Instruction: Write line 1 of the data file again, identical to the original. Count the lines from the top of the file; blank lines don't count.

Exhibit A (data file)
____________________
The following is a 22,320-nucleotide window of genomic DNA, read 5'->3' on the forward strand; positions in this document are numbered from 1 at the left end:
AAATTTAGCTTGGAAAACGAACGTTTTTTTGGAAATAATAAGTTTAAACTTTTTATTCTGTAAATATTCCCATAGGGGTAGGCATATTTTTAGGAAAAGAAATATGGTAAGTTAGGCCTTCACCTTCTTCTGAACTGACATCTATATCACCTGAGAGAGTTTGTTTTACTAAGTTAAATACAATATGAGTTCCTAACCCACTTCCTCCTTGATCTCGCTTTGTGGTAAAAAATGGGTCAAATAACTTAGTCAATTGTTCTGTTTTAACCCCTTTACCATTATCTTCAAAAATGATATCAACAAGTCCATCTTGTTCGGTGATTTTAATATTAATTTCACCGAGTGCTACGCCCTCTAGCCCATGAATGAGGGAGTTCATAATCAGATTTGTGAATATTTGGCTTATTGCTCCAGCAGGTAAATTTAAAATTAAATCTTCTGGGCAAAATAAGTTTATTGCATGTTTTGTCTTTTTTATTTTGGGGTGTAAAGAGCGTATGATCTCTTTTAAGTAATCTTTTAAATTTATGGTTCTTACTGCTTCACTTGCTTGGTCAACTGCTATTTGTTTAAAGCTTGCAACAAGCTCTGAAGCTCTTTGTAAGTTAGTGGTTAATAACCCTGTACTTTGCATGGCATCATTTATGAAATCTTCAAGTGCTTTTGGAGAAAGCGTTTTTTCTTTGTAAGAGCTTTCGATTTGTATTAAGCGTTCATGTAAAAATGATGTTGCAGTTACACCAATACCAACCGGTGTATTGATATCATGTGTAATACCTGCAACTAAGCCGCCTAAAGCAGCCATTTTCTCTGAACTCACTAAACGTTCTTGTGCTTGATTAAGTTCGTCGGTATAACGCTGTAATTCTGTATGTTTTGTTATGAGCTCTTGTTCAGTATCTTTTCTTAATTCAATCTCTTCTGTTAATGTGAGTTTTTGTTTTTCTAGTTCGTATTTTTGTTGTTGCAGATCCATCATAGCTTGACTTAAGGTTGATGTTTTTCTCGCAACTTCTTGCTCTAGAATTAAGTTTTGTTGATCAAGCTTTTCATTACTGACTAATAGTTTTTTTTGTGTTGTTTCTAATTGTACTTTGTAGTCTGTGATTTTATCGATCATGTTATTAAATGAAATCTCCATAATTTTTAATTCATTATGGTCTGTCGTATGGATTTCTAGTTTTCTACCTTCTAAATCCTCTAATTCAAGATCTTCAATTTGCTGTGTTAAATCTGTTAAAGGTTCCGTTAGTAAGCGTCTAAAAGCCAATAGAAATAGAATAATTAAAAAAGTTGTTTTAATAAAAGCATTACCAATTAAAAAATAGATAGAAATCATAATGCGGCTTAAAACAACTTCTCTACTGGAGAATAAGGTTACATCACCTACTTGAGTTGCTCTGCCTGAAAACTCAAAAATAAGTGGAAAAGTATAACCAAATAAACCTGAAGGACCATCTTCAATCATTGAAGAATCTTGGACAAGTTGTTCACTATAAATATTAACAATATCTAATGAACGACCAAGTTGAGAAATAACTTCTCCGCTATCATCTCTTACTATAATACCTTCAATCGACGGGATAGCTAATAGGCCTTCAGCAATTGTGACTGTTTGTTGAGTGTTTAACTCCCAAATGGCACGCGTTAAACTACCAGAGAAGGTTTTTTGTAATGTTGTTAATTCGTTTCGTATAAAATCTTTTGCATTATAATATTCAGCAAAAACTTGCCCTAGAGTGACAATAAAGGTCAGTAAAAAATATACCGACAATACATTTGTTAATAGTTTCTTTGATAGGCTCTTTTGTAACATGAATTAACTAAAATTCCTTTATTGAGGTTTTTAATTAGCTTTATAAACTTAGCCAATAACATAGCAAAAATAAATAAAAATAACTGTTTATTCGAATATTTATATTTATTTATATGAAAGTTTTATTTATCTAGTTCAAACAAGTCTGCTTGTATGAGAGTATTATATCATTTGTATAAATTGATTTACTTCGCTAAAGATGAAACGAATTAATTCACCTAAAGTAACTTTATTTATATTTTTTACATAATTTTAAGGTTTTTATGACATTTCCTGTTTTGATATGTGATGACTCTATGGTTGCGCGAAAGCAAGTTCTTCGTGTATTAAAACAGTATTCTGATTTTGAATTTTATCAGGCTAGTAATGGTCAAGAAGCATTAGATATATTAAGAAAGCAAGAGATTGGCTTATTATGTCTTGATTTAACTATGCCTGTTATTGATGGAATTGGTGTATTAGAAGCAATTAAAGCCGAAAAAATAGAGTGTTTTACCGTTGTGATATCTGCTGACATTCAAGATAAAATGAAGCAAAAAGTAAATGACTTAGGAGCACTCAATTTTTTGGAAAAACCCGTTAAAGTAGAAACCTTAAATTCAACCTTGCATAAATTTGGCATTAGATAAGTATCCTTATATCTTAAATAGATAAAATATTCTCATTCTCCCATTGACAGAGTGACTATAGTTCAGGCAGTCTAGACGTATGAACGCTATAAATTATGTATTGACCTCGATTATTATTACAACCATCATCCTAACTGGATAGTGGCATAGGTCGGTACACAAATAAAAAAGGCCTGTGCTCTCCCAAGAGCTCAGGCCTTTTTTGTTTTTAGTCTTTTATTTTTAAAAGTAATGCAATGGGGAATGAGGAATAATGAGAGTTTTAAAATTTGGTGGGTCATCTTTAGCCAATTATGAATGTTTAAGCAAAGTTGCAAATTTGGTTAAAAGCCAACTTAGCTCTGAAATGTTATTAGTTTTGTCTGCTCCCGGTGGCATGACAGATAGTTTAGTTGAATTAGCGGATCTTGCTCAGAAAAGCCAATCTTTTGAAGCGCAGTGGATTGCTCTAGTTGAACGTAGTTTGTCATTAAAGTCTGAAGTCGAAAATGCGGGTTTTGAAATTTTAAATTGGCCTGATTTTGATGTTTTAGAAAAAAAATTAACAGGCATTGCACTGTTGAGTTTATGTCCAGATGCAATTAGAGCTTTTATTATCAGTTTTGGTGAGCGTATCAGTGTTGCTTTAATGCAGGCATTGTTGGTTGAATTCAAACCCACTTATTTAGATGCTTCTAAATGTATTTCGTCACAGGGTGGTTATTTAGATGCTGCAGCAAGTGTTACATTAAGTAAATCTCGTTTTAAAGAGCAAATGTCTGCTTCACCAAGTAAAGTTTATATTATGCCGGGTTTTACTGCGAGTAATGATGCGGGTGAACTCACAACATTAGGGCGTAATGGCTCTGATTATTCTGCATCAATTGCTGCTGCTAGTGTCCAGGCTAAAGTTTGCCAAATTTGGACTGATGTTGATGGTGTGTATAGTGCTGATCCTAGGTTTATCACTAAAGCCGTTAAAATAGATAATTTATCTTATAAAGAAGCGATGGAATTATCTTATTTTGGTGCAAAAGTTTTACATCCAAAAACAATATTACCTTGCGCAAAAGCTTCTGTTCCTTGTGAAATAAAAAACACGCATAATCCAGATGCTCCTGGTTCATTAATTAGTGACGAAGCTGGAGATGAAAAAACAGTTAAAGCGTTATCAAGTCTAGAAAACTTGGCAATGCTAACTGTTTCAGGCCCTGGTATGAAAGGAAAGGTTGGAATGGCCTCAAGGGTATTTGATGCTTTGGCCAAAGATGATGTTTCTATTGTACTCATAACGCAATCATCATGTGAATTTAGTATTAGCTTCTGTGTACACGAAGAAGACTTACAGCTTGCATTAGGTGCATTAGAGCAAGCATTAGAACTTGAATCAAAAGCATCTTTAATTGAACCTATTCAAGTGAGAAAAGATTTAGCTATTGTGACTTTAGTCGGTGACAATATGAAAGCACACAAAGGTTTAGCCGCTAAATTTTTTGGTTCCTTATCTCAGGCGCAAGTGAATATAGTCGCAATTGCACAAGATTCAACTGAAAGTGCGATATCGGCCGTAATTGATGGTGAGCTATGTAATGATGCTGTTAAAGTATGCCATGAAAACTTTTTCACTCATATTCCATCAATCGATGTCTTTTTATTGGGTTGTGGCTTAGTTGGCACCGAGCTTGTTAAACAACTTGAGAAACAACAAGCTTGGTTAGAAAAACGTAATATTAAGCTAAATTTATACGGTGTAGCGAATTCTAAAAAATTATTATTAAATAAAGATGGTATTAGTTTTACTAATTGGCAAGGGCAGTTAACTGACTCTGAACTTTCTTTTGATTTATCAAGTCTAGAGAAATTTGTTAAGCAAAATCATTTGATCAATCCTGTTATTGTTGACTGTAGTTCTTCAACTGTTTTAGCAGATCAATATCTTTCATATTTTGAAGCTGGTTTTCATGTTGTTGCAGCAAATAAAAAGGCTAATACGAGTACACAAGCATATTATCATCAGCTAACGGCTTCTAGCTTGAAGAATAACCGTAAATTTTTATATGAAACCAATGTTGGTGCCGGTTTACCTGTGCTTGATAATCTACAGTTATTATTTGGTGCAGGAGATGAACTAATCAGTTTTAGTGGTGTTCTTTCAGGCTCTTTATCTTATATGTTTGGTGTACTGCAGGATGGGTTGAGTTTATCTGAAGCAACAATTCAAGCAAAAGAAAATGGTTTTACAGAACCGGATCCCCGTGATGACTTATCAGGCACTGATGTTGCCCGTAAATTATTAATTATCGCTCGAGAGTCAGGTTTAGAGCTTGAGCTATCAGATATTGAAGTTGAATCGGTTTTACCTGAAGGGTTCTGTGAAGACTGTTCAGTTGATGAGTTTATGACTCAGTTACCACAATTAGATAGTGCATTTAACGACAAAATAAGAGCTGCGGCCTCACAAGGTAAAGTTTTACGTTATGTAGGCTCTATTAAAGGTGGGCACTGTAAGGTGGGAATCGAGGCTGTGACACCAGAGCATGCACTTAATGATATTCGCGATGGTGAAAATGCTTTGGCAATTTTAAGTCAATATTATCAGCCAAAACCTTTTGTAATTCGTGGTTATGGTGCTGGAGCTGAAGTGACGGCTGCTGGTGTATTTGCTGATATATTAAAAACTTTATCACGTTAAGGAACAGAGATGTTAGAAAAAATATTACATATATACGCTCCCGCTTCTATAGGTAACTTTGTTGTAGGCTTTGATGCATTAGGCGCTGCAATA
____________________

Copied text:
The following is a 22,320-nucleotide window of genomic DNA, read 5'->3' on the forward strand; positions in this document are numbered from 1 at the left end: